How to Stop Fighting With Your Ex And Get Your Ex Back ASAP

If you are still arguing and fighting with your ex after a break-up, and trying to get back together; you need to read this article and stop the arguments and fights.

Arguing and fighting with your ex after a break-up is not good for your chances of getting back together; and it is not good for your health, but that’s another topic for another day.

While one bad argument or fight with your ex may not necessarily kill any chance of getting back your ex; too many small arguments and fights over time do.

Arguing and fighting with your ex over who ended the relationship, what caused the break-up and how you broke up is not uncommon. Some exes start arguments and pick fights because they are hurting. Others start arguments and pick fights because they like and enjoy the drama and tension they create. It keeps you connected to them in some way. Then there are exes who start fights just to get you to chase them. They provoke an argument and say things that make you want an explanation or answer from them.

Your ex will not be able to recognize your attempts to make the relationship work

Sometimes it’s not that you argue and fight, or what you argue and fight about; it’s how you argue and fight with your ex that kills any chance of getting back together.

If you withdrew or become contemptuous or critical, the bad feelings linger, and that negative emotion diminishes your ex’s ability to process or perceive your attempts to change what is wrong between the two of you.

In a study published in the Journal of Family Psychology, participants were asked to keep a 14-day diary in which they answered questions about how they had responded to conflict in their relationships. For example, did they:

  • Withdraw
  • Lash out
  • Blame the other person
  • Threaten to leave

OR did they:

  • Take a more positive approach
  • Persist in their attempts to communicate
  • Prioritize solving the problem

The results showed that a negative emotional climate hinders the ability to recognize a partner’s attempts to reach out or work on the relationship.

You can’t see the positive things your ex is doing if you’re angry, hostile or distant

“When you feel negative toward your partner, you’re not paying attention to the efforts he or she is making. That’s a problem for you because you feel like your partner’s not investing in the relationship. But it’s also a problem for your partner because they may actually be doing positive things that you’re not noticing,” said Brian Ogolsky, a U of I professor of human development and family studies.

“Hostile feelings don’t gain a foothold among constructive communicators; people who talk things out and work through the problem in a constructive manner,” said Ogolsky.

People with constructive communication styles are able to engage with each other in the moment of conflict or shortly thereafter, he added.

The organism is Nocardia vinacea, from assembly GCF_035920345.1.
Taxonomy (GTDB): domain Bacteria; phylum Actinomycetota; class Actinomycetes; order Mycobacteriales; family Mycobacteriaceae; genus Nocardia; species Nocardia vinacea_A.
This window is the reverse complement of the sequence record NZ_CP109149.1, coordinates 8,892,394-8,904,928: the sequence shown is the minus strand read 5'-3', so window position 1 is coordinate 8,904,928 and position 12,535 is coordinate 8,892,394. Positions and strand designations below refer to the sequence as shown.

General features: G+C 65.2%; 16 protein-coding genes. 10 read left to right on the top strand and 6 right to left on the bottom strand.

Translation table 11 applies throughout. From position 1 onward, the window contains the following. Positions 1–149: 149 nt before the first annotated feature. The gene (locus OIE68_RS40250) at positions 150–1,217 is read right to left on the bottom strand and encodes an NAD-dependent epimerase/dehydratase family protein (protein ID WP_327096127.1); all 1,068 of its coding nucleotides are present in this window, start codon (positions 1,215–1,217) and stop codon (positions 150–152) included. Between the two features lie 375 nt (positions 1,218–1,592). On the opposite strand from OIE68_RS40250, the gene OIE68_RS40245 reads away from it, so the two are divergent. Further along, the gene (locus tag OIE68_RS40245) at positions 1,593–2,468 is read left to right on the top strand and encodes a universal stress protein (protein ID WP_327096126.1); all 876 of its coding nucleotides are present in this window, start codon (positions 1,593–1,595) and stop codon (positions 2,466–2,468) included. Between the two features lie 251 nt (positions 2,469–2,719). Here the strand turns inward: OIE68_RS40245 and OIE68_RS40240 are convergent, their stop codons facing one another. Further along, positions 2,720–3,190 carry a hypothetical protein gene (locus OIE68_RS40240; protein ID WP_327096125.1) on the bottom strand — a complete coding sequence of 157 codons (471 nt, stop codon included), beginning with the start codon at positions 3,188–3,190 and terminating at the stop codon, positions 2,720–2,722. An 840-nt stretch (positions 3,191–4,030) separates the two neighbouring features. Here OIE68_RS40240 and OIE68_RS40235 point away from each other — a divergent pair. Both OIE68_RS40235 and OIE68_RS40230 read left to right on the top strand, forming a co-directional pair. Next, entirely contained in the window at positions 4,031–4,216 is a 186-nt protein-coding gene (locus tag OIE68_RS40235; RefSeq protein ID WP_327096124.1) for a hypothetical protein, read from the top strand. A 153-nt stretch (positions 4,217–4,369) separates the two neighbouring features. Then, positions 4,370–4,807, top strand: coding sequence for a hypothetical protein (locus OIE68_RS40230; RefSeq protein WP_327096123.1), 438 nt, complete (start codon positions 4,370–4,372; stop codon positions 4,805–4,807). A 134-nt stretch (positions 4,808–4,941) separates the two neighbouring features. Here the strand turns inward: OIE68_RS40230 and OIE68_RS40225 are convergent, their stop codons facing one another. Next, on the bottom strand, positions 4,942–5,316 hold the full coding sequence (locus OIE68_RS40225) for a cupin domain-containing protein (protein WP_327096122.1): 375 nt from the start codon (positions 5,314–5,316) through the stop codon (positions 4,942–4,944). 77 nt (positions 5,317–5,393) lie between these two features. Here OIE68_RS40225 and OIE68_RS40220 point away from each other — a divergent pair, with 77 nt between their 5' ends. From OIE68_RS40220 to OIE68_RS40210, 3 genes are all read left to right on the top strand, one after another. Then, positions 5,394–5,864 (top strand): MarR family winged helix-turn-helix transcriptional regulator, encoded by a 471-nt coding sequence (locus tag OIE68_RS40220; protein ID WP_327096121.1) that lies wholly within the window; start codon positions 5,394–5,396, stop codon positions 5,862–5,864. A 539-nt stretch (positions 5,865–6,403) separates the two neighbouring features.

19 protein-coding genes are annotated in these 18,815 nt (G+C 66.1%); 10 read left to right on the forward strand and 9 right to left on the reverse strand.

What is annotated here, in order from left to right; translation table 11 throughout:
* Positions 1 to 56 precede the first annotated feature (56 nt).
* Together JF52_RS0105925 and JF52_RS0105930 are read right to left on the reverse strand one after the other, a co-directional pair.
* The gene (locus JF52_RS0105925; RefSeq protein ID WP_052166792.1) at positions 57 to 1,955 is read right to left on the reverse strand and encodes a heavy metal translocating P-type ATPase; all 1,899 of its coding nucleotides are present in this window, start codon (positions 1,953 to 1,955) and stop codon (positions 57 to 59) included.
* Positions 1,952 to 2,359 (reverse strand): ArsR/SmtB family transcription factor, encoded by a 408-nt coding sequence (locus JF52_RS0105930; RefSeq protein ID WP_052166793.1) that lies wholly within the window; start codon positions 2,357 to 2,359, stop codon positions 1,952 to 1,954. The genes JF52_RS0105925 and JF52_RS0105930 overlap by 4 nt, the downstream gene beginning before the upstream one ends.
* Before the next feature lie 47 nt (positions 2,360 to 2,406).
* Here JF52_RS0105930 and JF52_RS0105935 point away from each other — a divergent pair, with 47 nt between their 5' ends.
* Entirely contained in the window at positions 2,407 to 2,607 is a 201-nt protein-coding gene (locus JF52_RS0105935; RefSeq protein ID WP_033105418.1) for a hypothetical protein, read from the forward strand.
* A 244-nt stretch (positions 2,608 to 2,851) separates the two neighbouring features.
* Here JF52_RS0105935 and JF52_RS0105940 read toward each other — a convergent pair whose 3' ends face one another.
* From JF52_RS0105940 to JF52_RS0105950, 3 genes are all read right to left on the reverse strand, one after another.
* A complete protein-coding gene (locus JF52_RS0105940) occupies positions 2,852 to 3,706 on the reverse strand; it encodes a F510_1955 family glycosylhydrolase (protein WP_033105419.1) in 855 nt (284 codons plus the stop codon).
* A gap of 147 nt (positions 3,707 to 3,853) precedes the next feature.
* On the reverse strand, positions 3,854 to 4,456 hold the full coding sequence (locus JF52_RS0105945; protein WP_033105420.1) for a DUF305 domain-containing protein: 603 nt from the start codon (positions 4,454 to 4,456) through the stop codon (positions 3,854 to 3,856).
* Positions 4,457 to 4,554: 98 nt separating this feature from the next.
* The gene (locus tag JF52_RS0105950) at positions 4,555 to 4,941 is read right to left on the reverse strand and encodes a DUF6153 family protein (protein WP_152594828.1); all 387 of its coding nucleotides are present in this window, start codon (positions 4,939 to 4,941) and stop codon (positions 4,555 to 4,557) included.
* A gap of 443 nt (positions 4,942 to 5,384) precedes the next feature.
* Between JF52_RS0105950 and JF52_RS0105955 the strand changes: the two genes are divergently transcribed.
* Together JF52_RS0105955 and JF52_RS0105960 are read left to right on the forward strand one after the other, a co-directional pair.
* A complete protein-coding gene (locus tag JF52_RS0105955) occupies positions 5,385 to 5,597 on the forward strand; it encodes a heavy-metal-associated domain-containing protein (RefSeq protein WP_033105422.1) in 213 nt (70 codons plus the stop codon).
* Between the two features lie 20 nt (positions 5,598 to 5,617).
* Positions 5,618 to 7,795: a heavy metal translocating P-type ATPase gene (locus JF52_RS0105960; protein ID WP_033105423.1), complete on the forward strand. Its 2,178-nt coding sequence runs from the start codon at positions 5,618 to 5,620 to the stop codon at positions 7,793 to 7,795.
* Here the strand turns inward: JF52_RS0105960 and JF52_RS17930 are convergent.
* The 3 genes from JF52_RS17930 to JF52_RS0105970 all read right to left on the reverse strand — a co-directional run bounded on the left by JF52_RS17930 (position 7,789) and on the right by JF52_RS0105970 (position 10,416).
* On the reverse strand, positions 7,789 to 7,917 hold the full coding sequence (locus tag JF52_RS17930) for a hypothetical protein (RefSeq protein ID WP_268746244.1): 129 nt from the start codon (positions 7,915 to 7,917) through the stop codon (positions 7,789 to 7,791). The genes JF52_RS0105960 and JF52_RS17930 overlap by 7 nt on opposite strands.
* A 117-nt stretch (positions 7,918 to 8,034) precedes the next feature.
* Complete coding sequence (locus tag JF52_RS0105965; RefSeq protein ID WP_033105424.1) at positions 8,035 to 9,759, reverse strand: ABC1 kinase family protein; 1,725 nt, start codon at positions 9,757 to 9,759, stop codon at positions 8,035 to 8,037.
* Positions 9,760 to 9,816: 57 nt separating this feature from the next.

You have to think about the damage to your chances of getting back your ex

So many people trying to get back their ex use conflict resolution strategies that cause bad feelings to linger; allow problems to fester and turn taking a moment to take control of ones emotions and gather one’s thoughts into avoidance.

As I said in the beginning of the article, it’s the many small arguments and fights that create the most damage. If you use effective strategies to manage conflicts on a daily basis when those conflicts are small; you’re likely to create a warmer emotional climate and have better outcomes.

So next time your ex is angry, blames you for the break-up or simply doesn’t want to talk about the break-up anymore, DON’T:

  • Go on the attack with your own anger and blame
  • Keep trying to tell them how much you love them
  • Keep trying to make them “understand”
  • Keep apologizing or
  • Asking your ex why they are angry with you.

Even if what your ex is blaming you for is untrue, unreasonable and/or unjustified, when they are “emotional” is not the time to point that out. Most of the time anyways, there is some truth in what they are saying, it’s just that sometimes two people see the same thing differently.

Deescalate instead of escalating the argument or fight with your ex

If your ex comes at you armed with a number of grievances or issues, address their anger first by respecting their perspective and trying to empathize with where they’re coming from. It’s very difficult for most people to remain angry for so long when you are on their side.

Say something along the lines: “You are absolutely right. I should have been more responsible/done more/ communicated better/been more supportive” etc.

Of course, it’s easier said than done, especially when you are “emotional” yourself. This is where you have to try really hard to control your own emotions and reactions and try to de-escalate rather than escalate the situation.

Sometimes you have to “lose” an argument in order to “win” cooperation. This does not mean you compromise on things most important to you, but that you try to move the conversation to a warmer emotional climate in order to have better outcomes.

RELATED: Why Your Ex Thinks You Haven’t Changed (Show You Changed)

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